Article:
Discuss an accomplishment or event, formal or informal, that marked your transition from childhood to adulthood within your culture, community, or family.
“Mr. Grove, you can come back in the room now.” Wiping pints of sweat off my forehead, my heart racing, I reenter the room containing four people: the four people whose sole job is to challenge everything I have done for the past six years. Maybe I will pass. Maybe I will not.
Let’s go back about forty-five minutes in time to the same room.
“Max, good to see you here! You have worked very hard to get to this point!” I shake hands with everybody and we sit down.
At this point, I already felt as though I had sprinted a mile. Six years of working in Boy Scouts brought me to this peak: the Eagle Scout Board of Review. The Board of Review is a chance to look back on your Scouting path and for the National Scout Committee to see if you truly fulfilled all of the requirements for the Eagle rank. I hand my Advancement Chairman all the necessary paperwork. Seemingly simple questions are then asked of me: how did you demonstrate leadership, what do our oath and law mean to you, and what is your favorite Scouting memory? I answer them all honestly in the heat of the moment. I tell them that I served as Junior Assistant Scoutmaster, Senior Patrol Leader, Guide, and just smiled the whole time. I speak about my leadership role as Senior Patrol Leader, effectively the president of the youth in the troop, and as Junior Assistant Scoutmaster, serving as a liaison to the Troop adult committee. I speak about how these positions helped lead me on my path to adulthood.
We discussed how the Scout Oath and the Law are my life, ingrained into my brain. These elements of Scouting provide a set of actions to follow in order to lead your life with honor, hard work, and initiative. I tell them about my Eagle project, which involved leading a group to create two bat houses and a traffic control gate for a church camp.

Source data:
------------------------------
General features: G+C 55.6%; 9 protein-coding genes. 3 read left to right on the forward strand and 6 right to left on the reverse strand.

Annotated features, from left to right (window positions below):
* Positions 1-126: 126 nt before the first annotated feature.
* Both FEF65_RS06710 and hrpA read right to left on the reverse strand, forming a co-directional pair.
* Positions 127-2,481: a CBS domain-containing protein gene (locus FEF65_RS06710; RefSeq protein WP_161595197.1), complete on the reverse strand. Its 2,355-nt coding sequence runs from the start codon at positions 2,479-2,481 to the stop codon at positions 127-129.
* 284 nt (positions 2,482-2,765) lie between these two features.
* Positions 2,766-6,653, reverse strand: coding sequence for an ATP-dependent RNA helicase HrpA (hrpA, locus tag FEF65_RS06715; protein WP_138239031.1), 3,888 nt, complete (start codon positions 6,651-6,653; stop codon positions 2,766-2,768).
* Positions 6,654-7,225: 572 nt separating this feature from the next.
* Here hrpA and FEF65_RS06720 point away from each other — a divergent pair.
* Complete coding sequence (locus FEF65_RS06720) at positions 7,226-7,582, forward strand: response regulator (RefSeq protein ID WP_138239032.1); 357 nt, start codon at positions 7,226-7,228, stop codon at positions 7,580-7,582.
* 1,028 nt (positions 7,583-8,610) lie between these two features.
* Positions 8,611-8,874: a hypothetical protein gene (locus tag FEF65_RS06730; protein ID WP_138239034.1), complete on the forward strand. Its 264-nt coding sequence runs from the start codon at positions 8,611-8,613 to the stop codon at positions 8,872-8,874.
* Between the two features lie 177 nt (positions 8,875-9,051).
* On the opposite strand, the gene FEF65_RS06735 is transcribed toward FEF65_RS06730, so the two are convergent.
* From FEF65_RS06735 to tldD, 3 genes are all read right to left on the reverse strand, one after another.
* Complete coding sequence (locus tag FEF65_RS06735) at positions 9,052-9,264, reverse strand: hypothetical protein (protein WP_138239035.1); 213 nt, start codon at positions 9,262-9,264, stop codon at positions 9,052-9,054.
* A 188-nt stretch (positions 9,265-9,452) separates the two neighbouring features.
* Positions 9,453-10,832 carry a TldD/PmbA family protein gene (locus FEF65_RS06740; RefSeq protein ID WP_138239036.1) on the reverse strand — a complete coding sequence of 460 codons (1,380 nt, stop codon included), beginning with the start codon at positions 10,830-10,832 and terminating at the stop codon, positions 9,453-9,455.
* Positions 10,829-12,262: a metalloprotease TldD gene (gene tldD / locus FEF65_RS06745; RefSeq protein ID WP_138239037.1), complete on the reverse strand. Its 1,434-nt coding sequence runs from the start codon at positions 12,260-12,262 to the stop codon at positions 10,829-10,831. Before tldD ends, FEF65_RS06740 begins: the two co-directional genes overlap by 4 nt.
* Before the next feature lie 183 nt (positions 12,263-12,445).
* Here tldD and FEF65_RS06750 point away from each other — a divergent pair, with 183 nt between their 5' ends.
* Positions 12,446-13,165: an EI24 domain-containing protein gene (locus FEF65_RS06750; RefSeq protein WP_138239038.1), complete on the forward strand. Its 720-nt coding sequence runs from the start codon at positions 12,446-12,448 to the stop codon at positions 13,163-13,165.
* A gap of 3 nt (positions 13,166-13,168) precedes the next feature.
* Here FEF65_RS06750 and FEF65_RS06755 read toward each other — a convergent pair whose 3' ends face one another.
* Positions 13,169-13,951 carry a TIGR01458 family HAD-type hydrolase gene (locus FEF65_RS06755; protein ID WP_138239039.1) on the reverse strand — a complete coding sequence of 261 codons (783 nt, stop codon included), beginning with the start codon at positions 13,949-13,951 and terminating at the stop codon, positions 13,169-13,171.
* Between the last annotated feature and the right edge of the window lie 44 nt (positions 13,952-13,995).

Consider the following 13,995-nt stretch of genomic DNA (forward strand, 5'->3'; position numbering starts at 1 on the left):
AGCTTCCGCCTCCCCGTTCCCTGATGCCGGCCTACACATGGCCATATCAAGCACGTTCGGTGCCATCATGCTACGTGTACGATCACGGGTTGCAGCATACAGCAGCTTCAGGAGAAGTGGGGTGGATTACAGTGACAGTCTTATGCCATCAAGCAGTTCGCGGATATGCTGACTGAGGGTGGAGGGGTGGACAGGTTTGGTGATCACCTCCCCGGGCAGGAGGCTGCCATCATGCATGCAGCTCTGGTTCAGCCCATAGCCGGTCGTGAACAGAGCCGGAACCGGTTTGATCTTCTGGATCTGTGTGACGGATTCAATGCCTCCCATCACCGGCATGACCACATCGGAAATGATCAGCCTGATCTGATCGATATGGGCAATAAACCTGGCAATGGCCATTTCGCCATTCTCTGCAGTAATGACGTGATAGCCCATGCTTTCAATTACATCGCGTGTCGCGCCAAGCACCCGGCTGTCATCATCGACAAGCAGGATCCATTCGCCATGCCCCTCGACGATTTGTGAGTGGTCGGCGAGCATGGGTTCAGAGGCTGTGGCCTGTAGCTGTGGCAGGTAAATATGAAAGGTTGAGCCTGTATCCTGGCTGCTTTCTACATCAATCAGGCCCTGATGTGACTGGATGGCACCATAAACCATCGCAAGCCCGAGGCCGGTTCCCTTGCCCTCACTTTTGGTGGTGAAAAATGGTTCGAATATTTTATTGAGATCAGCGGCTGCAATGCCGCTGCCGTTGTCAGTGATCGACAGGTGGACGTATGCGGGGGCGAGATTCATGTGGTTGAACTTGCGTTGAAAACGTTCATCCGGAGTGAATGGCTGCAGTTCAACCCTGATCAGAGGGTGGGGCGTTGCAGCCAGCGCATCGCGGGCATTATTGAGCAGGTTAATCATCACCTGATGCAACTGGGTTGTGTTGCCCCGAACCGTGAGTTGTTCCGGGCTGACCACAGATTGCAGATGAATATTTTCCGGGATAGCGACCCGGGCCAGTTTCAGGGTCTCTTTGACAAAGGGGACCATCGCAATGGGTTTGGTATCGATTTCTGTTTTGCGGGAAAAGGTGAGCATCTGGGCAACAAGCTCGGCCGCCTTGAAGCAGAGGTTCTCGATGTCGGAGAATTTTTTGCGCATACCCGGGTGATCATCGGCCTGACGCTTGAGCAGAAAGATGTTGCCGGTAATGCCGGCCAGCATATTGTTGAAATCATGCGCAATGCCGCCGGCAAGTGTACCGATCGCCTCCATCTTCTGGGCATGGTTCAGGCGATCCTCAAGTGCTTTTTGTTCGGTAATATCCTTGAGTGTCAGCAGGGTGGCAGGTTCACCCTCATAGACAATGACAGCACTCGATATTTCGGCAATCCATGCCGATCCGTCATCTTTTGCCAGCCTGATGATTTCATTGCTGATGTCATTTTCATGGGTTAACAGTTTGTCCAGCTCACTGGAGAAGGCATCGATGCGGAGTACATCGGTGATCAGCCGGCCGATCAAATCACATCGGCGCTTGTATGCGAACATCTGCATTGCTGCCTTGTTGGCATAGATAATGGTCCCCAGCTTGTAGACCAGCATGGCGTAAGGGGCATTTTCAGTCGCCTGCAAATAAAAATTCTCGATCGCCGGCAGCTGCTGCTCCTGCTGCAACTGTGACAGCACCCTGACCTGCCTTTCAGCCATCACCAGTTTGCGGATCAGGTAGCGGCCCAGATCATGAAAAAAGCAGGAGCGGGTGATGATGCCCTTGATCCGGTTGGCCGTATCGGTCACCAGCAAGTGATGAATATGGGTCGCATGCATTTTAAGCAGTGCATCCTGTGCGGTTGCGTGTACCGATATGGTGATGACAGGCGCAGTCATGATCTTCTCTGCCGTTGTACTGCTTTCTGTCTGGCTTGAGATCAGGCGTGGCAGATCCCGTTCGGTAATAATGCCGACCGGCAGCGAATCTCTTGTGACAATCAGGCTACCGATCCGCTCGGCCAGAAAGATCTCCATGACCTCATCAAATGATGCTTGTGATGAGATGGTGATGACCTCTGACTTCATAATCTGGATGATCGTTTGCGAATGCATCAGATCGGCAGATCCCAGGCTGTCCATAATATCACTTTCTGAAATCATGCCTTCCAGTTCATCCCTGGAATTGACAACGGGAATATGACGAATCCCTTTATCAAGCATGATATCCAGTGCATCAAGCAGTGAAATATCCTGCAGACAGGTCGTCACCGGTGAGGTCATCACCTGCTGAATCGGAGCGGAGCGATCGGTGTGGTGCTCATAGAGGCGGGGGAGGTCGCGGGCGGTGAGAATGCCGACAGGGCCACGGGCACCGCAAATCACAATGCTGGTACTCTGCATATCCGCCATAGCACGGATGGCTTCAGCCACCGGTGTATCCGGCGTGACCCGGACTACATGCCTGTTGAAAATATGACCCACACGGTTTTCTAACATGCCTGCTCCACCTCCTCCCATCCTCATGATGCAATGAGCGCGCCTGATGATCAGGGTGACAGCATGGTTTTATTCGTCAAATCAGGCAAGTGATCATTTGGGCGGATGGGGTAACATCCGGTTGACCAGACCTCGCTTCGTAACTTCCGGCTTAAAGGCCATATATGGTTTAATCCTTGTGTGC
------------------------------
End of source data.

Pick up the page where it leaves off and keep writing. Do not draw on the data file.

The final question causes my brain to stumble. My favorite Scouting memory was fairly recent: leading the Polar Bear plunge with the first year Scouts at 6:00 a.m. every morning this past summer at camp. Seeing younger, newer Scouts smiling and having a blast swimming and cavorting in the pool at sunrise made remember my early days. Seeing the grins spread on their faces as I handed them their Polar Bear badges instilled in me a feeling of complete bliss and happiness.
After this discussion, they ask me to leave the room.
When they asked me to reenter, I really couldn’t say that I remember hearing that I passed. All of a sudden, I was just shaking hands and saying, “thank you!” I personally think they put some laughing gas in the room, but more likely is that I was just extremely ecstatic that I was a confirmed Eagle Scout.
I worked for six years to become an Eagle Scout. Scouting was my childhood. I remember my first Pinewood Derby, where we made wood cars to race. I was so apprehensive and afraid to see if my car would win. Now, I have grown and see that Scouting is about the community and the work you do, not being anxious about a race. In Scouting, I have transitioned from a childhood into a way of leading my life as an adult.
I feel like a leader. I feel like a strong communicator. I feel like a science whiz from all those merit badges. I feel like I can survive alone, outside, in the cold. I feel the Scout Oath and Motto coursing through my veins. I am a man.